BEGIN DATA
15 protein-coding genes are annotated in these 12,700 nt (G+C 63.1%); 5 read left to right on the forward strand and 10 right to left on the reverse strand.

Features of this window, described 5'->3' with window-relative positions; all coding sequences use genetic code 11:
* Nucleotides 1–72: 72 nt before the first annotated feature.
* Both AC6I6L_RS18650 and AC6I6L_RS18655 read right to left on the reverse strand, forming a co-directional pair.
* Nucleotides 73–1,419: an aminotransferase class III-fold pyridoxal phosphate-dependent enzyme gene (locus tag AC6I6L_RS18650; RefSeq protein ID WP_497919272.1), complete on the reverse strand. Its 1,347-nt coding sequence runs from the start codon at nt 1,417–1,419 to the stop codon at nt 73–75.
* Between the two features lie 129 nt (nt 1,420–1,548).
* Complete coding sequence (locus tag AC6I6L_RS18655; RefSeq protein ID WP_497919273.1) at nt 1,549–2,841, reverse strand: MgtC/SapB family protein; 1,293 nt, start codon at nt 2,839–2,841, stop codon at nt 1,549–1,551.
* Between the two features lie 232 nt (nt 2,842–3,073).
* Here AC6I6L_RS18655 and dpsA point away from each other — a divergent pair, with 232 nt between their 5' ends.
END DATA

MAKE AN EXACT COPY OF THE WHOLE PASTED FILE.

15 protein-coding genes are annotated in these 12,700 nt (G+C 63.1%); 5 read left to right on the forward strand and 10 right to left on the reverse strand.

Features of this window, described 5'->3' with window-relative positions; all coding sequences use genetic code 11:
* Nucleotides 1–72: 72 nt before the first annotated feature.
* Both AC6I6L_RS18650 and AC6I6L_RS18655 read right to left on the reverse strand, forming a co-directional pair.
* Nucleotides 73–1,419: an aminotransferase class III-fold pyridoxal phosphate-dependent enzyme gene (locus tag AC6I6L_RS18650; RefSeq protein ID WP_497919272.1), complete on the reverse strand. Its 1,347-nt coding sequence runs from the start codon at nt 1,417–1,419 to the stop codon at nt 73–75.
* Between the two features lie 129 nt (nt 1,420–1,548).
* Complete coding sequence (locus tag AC6I6L_RS18655; RefSeq protein ID WP_497919273.1) at nt 1,549–2,841, reverse strand: MgtC/SapB family protein; 1,293 nt, start codon at nt 2,839–2,841, stop codon at nt 1,549–1,551.
* Between the two features lie 232 nt (nt 2,842–3,073).
* Here AC6I6L_RS18655 and dpsA point away from each other — a divergent pair, with 232 nt between their 5' ends.